Beyond The Statistics

An average of nine violent crimes happens every day in Montana, according to FBI crime statistics; that’s in addition to almost seventy property crimes per day. In 2014, Montana had thirty-seven murders and 541 rapes; over 200 robberies and 2500 aggravated assaults.

Behind each of those statistics is individual victims. For many, the crime committed against them doesn’t happen in an isolated moment in time—the trauma goes on to affect their work, their family life, their relationships, and their ability to simply feel safe.

Marsy’s Law for Montana can’t solve all of these problems or heal all of the wounds. But Marsy’s Law can be a huge help in one important aspect—it will make sure that the criminal justice process works more smoothly for victims.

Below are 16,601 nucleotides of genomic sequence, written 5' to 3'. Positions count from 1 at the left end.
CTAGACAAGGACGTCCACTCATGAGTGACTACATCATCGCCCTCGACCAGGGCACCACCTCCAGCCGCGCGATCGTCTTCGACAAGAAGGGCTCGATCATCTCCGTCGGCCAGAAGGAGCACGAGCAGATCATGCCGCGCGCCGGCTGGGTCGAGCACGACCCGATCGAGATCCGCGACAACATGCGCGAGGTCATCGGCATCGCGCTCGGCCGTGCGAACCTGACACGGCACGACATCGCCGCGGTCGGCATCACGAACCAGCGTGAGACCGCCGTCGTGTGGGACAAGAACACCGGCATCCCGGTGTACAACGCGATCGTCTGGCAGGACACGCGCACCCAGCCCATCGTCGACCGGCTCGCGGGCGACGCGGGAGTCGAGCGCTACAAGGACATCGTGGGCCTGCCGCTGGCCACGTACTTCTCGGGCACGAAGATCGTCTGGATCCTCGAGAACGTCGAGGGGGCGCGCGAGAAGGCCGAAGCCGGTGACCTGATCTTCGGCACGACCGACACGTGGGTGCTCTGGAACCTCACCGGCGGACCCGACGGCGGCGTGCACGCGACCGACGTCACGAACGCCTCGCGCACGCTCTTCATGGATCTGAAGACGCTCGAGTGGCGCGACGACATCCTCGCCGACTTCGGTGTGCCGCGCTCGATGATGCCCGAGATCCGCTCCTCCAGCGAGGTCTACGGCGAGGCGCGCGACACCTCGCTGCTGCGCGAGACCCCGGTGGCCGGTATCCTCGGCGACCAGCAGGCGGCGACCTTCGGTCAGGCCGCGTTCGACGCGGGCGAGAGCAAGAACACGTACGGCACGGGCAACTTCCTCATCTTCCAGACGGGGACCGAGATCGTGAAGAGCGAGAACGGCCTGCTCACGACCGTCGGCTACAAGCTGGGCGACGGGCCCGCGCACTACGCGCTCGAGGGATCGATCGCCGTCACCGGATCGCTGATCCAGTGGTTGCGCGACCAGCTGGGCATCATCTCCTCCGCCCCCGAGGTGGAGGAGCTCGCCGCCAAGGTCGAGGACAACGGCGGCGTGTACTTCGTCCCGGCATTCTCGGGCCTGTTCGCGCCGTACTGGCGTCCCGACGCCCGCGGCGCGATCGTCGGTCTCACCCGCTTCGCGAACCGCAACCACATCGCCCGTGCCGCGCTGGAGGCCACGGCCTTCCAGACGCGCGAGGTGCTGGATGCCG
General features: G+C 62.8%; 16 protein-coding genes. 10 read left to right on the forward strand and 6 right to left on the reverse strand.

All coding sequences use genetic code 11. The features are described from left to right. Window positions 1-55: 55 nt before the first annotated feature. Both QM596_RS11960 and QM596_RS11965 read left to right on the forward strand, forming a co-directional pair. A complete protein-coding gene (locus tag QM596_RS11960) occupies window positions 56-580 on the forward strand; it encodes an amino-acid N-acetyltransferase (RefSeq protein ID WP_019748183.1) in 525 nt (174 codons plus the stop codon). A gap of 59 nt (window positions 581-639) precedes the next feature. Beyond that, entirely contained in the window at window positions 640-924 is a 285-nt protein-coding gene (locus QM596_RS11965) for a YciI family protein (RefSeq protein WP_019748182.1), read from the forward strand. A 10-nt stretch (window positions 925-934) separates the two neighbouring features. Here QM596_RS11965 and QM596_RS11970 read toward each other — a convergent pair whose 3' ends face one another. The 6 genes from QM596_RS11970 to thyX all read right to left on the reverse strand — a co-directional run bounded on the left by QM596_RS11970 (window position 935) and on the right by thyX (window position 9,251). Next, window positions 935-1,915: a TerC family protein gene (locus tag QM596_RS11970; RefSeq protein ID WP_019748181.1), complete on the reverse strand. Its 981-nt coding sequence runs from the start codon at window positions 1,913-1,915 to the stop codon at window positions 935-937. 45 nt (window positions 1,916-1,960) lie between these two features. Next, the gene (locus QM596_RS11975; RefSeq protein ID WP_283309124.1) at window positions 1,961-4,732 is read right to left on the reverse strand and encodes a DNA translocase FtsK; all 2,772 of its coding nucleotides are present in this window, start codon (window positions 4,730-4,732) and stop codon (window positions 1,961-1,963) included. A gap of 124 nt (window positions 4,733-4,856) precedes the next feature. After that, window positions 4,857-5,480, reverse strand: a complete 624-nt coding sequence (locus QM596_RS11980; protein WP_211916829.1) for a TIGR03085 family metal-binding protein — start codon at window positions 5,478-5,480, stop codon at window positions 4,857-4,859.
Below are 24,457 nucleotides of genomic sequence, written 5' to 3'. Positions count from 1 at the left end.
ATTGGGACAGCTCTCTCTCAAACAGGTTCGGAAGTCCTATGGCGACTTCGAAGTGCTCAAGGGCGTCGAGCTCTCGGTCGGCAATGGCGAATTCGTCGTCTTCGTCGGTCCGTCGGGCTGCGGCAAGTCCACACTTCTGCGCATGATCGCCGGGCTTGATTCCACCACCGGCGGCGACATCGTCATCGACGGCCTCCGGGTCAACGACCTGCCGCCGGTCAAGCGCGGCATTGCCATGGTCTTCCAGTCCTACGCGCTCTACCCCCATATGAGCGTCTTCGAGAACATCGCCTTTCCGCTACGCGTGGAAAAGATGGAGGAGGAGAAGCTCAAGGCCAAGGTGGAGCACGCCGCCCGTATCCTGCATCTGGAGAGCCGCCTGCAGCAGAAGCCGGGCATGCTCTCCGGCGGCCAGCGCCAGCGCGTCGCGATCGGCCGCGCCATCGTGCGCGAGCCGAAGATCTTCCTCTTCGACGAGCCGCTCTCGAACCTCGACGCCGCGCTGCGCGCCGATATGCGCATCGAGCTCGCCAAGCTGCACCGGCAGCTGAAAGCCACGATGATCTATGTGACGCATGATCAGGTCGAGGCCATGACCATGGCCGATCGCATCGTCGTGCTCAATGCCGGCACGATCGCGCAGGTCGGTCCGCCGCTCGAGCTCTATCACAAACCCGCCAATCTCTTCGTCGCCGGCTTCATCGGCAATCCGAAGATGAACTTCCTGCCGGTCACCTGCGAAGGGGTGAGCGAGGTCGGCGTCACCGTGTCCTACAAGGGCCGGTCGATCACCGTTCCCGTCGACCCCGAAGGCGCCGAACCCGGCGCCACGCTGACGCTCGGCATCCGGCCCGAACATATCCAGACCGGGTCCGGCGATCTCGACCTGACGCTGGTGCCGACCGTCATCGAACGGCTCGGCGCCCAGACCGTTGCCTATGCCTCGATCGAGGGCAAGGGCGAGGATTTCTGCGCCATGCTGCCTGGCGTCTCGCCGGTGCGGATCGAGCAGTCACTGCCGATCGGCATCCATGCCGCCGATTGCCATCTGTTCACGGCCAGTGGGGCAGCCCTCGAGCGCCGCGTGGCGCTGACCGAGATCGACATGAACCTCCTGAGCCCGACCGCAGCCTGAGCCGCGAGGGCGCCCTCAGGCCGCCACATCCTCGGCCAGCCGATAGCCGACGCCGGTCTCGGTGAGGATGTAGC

Currently, in Montana, those accused or convicted of a crime are protected by the state Constitution. However, victims of crime do not have protections at the same level. This means that during the criminal justice process, the rights of the accused/convicted will always trump the rights of their victims. Therefore, it is critical that we elevate the rights of victims up to the Constitutional level so they are on an equal level with those who are accused or convicted of a crime.

Montana has fallen short in its duty to protect victims of crime. It is time to correct this oversight and Marsy’s Law is a proven solution that will give crime victims the rights they deserve.